The 4C’s of diamond grading revisited

4C's diamond

The 4C’s and the Appearance Based Choice of Diamond (ABCD)

The 4C’s is well designed but rather professionally orientated classification system. When it comes to diamond choice, whether for engagement rings or as gift for any occasion, one is often engulfed by an ocean of controversial information which seems to grow in complicity as one learns more. First comes the 4Cs system and its implications on the price. Then as soon as one figures out what is all about, there comes the certificate origin, proportions, fluorescence and many more, each one claiming different degree of importance.

At the average cost of two to three monthly salaries it is not difficult to see why the potential diamond buyer is determined to make the right decision. While the 4C’s is well designed classification system, my honest opinion is that the marketing efforts of the diamond merchants are often misleading, pushing the buyer to an unfavourable choice.

Why would the merchant do this? The logical reason is the bigger profit related to more expensive merchandise on all trade levels, thus the interest to promote certain qualities in favour of others. I have about 30 years of experience in designing and selling diamond jewellery, and dealing with the 4C’s. My opinion is based on that experience rather than on statistics or scientific research. I am trying to simplify the riddle of choosing the right diamond and separate the information that really matters from the one that doesn’t.

Investment diamonds

From this point I want to separate the diamonds bought for investment purpose, and possible intention to sell over time for profit. Although you will be often assured that the diamond you are buying is of investment quality this is most of the time half truth. Diamonds which can generate considerable appreciation are classified as extremely rare and are also extremely expensive. They should be of top colour and clarity, and most important, over 2 preferably 3 carat in size.  I have another article dedicated to investment diamonds for those who want to know more. For the purpose of this topic, it will be enough to say that if your diamond costs less than $50 000 it is unlikely to generate reasonable interest.

With this in mind the only other purpose of a gem quality diamond is its beauty. Since the beauty of the diamond is in its appearance, choice focused on qualities that visibly contribute to the appearance should constitute favourable choice. The key word here is visible. The 4C’s segments, forming the diamond quality are making difference in its appearance, but while some are really evident others are completely undetectable for unaided eye. Addressing those segments in order of importance will certainly result in locating the best value for money choice. The 4C’s segments in order of importance appearance wise are: Cut, Carat, Colour and Clarity.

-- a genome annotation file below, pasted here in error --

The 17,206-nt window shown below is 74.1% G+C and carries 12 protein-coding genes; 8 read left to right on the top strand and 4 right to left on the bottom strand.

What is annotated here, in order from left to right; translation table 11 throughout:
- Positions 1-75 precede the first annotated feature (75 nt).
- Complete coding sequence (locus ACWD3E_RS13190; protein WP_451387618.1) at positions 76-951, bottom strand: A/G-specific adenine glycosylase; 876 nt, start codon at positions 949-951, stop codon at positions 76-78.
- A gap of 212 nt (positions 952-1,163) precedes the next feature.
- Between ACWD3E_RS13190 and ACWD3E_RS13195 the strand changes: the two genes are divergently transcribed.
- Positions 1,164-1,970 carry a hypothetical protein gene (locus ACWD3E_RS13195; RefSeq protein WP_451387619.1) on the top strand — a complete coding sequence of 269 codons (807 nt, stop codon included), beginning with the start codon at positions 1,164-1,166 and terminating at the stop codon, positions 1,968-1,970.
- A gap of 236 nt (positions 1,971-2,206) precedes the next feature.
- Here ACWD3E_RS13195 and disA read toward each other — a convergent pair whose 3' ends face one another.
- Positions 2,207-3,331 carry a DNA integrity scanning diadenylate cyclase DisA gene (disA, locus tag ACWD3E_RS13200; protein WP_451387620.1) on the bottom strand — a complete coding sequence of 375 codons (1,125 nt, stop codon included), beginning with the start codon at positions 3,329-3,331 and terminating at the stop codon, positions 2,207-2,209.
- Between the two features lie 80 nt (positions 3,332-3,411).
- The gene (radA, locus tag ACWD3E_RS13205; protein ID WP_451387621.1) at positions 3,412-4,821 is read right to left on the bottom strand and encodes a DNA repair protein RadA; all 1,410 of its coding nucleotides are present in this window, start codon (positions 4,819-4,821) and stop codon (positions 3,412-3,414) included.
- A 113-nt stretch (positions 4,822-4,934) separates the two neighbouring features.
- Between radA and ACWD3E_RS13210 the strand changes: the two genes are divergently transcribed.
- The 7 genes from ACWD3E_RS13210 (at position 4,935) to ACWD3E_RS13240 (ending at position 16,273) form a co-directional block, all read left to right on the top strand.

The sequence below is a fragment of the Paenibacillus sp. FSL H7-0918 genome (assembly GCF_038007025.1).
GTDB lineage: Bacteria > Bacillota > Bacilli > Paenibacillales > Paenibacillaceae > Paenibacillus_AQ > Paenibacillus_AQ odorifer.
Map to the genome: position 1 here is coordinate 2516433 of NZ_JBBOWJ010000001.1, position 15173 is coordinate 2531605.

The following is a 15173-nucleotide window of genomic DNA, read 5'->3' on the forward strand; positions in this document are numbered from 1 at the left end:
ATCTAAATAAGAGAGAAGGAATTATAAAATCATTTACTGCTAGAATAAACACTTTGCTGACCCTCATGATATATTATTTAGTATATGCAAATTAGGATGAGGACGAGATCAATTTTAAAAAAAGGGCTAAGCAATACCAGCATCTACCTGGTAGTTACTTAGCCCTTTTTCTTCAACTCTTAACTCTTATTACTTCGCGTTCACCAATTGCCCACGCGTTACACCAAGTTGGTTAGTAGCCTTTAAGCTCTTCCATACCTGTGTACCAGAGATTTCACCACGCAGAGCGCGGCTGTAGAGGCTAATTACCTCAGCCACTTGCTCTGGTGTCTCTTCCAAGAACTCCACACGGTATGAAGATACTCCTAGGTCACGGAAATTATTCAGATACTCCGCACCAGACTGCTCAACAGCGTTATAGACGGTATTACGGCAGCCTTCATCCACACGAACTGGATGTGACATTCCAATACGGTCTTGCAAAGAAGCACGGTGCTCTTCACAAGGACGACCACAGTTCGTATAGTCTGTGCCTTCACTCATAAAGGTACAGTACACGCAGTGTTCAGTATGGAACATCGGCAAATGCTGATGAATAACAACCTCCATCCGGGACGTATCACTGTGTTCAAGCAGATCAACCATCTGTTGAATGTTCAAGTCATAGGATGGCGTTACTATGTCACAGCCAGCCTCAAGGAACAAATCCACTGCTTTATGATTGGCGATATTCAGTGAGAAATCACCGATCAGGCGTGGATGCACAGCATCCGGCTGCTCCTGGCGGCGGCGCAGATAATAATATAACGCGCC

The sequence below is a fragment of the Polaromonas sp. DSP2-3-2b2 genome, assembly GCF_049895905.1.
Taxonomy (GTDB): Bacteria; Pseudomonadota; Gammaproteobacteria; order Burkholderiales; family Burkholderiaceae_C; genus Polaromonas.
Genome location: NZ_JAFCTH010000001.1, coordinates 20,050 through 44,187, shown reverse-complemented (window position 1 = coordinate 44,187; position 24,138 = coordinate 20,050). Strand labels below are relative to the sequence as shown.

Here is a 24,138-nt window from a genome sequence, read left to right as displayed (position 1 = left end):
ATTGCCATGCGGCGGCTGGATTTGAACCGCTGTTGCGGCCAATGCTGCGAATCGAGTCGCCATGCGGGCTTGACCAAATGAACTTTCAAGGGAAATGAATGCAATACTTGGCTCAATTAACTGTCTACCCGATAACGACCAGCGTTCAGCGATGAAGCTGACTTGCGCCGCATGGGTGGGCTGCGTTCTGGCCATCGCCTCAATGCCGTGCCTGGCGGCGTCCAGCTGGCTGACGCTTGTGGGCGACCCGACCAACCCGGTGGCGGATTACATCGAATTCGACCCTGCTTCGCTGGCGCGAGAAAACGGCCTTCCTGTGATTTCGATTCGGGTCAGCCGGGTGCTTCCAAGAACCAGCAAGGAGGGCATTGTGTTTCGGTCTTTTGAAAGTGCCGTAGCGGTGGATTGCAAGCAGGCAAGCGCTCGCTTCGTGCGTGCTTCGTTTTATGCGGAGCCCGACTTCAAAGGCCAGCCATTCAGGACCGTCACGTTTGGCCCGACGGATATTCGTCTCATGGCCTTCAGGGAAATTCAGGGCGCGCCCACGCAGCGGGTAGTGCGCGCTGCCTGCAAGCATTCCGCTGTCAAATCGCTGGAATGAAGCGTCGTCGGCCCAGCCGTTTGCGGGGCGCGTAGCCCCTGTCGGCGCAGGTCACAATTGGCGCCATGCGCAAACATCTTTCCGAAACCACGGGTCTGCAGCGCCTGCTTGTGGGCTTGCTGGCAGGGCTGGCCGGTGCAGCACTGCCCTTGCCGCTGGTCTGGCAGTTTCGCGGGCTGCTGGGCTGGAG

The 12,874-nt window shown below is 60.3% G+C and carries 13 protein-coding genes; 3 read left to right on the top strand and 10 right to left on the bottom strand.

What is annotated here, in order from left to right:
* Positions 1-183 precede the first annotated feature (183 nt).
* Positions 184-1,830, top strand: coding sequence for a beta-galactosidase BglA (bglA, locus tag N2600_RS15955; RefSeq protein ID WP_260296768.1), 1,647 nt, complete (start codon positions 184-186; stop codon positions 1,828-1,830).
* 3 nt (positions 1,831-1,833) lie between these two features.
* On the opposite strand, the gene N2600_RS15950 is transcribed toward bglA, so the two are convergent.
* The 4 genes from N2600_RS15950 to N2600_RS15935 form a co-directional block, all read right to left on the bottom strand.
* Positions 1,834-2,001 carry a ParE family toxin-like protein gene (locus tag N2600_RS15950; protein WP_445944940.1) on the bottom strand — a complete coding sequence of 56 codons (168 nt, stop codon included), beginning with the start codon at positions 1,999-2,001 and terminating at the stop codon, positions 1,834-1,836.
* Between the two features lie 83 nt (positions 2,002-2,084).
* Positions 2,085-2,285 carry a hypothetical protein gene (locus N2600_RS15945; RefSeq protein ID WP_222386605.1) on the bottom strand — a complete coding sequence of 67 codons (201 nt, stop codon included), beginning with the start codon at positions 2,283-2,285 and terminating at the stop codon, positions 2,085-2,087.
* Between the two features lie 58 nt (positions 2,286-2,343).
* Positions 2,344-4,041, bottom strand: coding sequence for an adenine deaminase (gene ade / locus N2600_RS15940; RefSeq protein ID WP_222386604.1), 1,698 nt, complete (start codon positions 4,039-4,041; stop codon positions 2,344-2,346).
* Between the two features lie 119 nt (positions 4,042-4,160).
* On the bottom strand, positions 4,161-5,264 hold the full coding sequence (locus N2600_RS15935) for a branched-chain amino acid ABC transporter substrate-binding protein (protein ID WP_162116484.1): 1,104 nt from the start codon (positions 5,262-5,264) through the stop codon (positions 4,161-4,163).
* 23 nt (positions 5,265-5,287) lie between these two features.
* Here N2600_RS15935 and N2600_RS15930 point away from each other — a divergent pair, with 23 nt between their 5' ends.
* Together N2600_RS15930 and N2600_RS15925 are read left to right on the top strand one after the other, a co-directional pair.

Cut is a 4C’s attribute hardly mentioned when diamonds are quoted. It is however of major importance for the appearance of the diamond. The amount of light reflected back from the facets of the gem creates the look diamonds are famous for. Ideal cut is not a necessity but a bonus if it does not add to the price. Excellent and very good graded diamonds are safe choice, but anything under that must be approached with caution.


.Size does matter when it comes to diamond appearance. Many women will state that small diamond of good quality is OK, but they seldom mean it. The lack of sufficient information and inability to compare different options are most likely the source of such opinion. It is very difficult (financially) to go for a diamond which is too big. Diamonds are very expensive even in small sizes and an effort to save for future expenses with higher priority is fully justified. My advice is not to spend more but to consider the biggest size within certain budget. The appearance of a large diamond cannot be emulated by a cluster of small ones. Even a difference of 0.2mm in diameter is surprisingly noticeable.


Going down on colour is possible. I agree that the exceptionally white D, E and F grades are stunning. However I,J and even K colour, looks  white, if presented on its own and not next to a whiter stone to compare. Untrained eye will never notice the difference. Choosing colour J instead of F for example will award you with considerably larger stone with far greater appearance impact.


We try to avoid high clarity when applying  Appearance Based Diamond Choice. Clarity is the 4C’s segment one could safely save big and push far the size or/and colour of one’s diamond. Inclusions in SI 1 graded stones are usually invisible for the naked eye. They definitely do not affect the overall appearance of the diamond. The clarity grading system is based on size and number of inclusions and not on their colour and position within the stone. Diamond graded SI2 with small scattered white inclusions close to the girdle will appear much cleaner than one graded VS2 because of a single small black dot in the center of the table, reflected many times form the facets. The price however will be based not on the appearance but on the grading and the difference will be huge.

You can use my expertise to help you with your diamond choice. I have been doing this for years and have plenty of customers ready to provide reference if needed.